Driving instructor explains bike rider's fatal flaw
Scene of the accident
"As a rider or driver, you plan your demise when you don't plan for other road users."
So says Kingston Jean, Defensive Driving Instructor at Sir Arthur Lewis Community College and Secretary of the National Association of Driving Schools.
Jean spoke to Loop News reacting to the fatal head-on collision between a motorcycle rider and a minibus that occurred on Tuesday, August 11, 2020, near the True Value hardware store along the Vieux-Fort/Laborie Highway.
Photo posted by the deceased to his Facebook page earlier this year
The accident claimed the life of Andy Jn Baptiste, also known as 'Taco', a 23-years-old from Cedar Heights, Vieux Fort.
Video footage of what occurred just prior to the accident and of the accident itself has circulated online.
"I watched the video involving the young man on the motorcycle who collided with the minibus on Tuesday afternoon, several times. The young man was properly geared up to ride the motorcycle, however, I spotted a major flaw in his riding strategy," said Jean.
He continued: "Only one person is responsible for your life and that's you. You can't go around thinking someone else will do the right thing when it comes to your safety, especially on a motorcycle. If he was riding with the 'what-if' factor in mind, he would have slowed down as he approached this busy intersection."
"You can't be driving or riding assuming the other driver will pull aside in time for you, to make it through. You can't assume the person at the intersection will see you. One should always ride as if they are invisible to other road users," Jean said.
In the video footage, a pickup turns on to the road causing Jn Baptiste, who was riding at high speed, to swerve to avoid it. He manages to do so but ends up colliding with a minibus, connecting with significant impact.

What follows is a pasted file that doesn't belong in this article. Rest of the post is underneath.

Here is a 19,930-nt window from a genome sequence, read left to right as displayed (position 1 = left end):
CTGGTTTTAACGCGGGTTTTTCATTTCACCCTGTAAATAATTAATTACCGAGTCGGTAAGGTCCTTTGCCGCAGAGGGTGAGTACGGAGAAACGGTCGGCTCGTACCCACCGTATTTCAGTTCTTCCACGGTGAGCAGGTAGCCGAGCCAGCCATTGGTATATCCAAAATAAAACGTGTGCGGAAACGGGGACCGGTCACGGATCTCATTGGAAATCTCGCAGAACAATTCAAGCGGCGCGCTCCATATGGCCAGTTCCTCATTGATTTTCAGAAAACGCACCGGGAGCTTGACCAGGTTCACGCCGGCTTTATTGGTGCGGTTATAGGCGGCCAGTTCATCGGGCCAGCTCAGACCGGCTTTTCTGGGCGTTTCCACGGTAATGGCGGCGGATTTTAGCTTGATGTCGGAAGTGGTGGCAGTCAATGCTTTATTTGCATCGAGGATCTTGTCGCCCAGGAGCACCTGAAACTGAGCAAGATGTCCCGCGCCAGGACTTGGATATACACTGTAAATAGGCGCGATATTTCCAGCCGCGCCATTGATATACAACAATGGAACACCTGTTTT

"I highly suspect in this video the pickup driver did look but the bike was very far away at the time and may not have been able to see him at the distance he was at. Or if he did see him, the riders speed might have been misjudged," said Jean.
Jean notes that: "It is more important to ride and drive with strategy rather than skill. Not that skill is not important, but a good strategy to avoid collisions is even more important.
If he was riding with certain rules set by himself for himself, such as reducing his speed upon approaching a junction, I am sure we would not be discussing him today."
Jean explained what he thinks happened: "After the rider cleared past the pickup van, he rode on the right side of the road straight into the oncoming minibus. I suspect after missing the pickup, the rider panicked and froze, therefore going into a state of what we call target fixation. This is where the rider is fixated on the obstacle and as a result rides into it."
Jean concluded: "All he had to do is look where he wanted to go. Away from the bus and the bike would go where he was looking. This is also true for driving. Always have an escape plan in case of anything. His escape plan should have been to reduce on speed at the intersection."
Former Saint Lucia Moto X Club president, Terrol Compton, assessed the situation differently, telling Loop News yesterday: "Someone caused this young man to wave, yes we can look at the matter of speed and say speed is a factor. There are many factors, a minor road getting into a major road is a major factor and we see that in many of these all around St Lucia."
Compton said: "If only one had used due care and attention, you have to make sure that area is clear before you cut across because he (the pickup) is actually going across a lane, which gives the right to the person who is traversing in the flow of traffic."
Jean's final words on the subject were: "This was so sad to see a young man like this die this way. I am trusting that others will learn from this and change their riding style."